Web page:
What Sacramento County Supervisor Hume says about Delta Tunnel, approved EIR

Sacramento County Supervisor Pat Hume (left) and other elected officials met with Rep. Doris Matsui (D - Calif.) to discuss the proposed Delta Tunnels project. | 



From Sacramento County Supervisor Pat Hume's newsletter | 

The State of California continues to work on a proposed Delta conveyance project. I am continuing to advocate against the tunnel and stand in solidarity with the Delta communities to protect the health of the Delta - for the sake of our fisheries, flyway and farmers.

As the recently appointed Chair of the Delta Counties Coalition, where Sacramento County joins Contra Costa, San Joaquin, Solano and Yolo counties, I enjoy working with my elected colleagues in the best interest of the Delta, including opposing projects that would alter and damage its landscape and waterways.

Just before Christmas, I enjoyed a visit from Cub Scout Troop 28 from Mather in our Board Chambers. Their questions were plentiful, but one young Scout poignantly asked me if I’d worked with another county to try to solve a problem and make things better. I did my best to explain California water rights, which frankly remain baffling to many of us, to these young Scouts.

Early in December, my colleagues from San Joaquin and Contra Costa and I trekked to Washington, DC to meet with our Federal delegation and Federal agencies including the Army Corps of Engineers, US Environmental Protection Agency and Bureau of Reclamation to raise concerns of the environmental impacts of not just building the tunnel in the Sacramento – San Joaquin Delta to move water to Southern California, but also the significant environmental impacts of operating this proposed infrastructure that doesn’t create any additional water, no new storage opportunity, nor system capacity.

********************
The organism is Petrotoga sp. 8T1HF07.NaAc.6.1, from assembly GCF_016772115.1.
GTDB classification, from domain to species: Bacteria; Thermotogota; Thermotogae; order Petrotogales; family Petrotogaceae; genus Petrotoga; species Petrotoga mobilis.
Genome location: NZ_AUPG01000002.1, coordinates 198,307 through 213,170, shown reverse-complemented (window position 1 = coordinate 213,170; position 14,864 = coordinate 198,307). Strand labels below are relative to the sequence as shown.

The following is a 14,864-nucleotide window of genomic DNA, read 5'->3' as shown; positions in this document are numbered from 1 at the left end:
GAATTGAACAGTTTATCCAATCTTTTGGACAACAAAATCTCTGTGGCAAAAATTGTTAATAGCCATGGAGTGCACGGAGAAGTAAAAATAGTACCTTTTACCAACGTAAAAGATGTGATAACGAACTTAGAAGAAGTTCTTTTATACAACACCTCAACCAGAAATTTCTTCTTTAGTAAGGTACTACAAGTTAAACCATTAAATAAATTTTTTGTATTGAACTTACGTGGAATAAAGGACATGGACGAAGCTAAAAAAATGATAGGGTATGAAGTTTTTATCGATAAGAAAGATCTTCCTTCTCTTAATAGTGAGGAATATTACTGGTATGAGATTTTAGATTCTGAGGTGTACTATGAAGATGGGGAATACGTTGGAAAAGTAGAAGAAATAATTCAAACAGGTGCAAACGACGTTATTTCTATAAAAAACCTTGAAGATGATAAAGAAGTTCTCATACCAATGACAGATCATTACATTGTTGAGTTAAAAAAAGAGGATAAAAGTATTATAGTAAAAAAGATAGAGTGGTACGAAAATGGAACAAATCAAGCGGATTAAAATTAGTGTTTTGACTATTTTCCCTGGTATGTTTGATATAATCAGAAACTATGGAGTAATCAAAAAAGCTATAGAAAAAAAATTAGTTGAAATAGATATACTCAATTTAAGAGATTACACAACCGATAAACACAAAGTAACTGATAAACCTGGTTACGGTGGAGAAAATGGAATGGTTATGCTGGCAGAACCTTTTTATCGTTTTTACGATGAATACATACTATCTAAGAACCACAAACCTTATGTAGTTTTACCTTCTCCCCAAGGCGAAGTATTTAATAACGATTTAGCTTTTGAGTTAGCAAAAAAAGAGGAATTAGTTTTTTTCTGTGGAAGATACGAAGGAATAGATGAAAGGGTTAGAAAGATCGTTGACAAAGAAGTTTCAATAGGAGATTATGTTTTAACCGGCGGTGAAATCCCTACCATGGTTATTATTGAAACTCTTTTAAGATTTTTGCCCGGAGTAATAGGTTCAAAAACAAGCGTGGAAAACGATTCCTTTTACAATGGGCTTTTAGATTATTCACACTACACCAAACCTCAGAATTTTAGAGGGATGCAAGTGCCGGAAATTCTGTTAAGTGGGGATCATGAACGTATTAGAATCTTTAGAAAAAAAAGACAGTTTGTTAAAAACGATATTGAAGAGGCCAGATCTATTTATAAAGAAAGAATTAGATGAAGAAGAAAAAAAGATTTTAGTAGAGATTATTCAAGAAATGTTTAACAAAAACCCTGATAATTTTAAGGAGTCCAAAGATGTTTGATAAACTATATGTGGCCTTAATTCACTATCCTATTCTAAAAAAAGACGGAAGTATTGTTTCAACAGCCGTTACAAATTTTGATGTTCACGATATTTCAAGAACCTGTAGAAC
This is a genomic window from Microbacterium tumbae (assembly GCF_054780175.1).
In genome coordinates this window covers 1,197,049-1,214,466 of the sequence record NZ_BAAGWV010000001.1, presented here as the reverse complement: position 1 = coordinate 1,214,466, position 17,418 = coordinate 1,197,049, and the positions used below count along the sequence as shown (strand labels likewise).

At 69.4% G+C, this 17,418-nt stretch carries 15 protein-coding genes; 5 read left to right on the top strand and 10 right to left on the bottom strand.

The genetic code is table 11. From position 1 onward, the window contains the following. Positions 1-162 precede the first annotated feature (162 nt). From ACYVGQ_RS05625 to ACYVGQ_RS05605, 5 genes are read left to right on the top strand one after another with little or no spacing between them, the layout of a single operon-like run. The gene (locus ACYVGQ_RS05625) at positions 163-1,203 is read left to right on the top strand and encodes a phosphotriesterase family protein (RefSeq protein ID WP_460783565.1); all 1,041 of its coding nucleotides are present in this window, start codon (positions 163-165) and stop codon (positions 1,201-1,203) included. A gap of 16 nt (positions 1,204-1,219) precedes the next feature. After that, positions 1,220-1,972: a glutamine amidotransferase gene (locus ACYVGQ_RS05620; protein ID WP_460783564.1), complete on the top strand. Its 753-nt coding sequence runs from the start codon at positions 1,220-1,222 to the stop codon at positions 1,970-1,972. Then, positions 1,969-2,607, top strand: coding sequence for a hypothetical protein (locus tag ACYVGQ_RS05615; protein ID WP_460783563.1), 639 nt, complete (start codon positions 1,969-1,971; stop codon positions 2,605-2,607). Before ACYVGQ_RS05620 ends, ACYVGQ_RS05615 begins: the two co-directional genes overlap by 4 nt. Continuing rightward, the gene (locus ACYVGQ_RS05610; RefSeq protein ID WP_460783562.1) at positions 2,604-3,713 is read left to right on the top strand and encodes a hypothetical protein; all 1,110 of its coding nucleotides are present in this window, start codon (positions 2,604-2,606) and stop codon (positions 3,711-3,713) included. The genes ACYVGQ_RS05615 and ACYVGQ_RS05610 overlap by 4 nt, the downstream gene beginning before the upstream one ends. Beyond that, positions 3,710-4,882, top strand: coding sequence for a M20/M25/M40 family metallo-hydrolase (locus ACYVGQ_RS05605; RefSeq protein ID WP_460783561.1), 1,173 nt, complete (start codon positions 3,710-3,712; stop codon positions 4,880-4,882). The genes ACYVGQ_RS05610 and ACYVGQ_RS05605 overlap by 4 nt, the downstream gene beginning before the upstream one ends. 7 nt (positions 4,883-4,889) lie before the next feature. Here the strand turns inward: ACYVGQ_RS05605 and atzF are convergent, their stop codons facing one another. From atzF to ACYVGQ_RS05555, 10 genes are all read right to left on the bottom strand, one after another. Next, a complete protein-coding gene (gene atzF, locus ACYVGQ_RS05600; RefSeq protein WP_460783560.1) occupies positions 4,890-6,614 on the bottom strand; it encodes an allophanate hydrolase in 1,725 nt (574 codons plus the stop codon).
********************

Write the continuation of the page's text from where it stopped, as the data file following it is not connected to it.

Much ballyhoo has been spent advocating for the protection of the natural gem and premium agricultural value of this National Heritage Area during the current Governor’s administration’s pursuit of the proposed Delta Tunnel. Despite this, the State Department of Water Resources (DWR) has issued their final Environmental Impact Report (EIR) and signaled approval of the project. Now the legal wrangling begins. In 2024, I remain committed to exploring alternative water projects with our water district providers in Southern California to address our shared water needs in a way that will not bring such devastation to the natural environment.





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1 comment

D.J. Blutarsky said...

Against the tunnel huh? Could it be that the Sacramento regional development puppeteers want to be sure that they have sufficient water for themselves and their dirt to cash empire?

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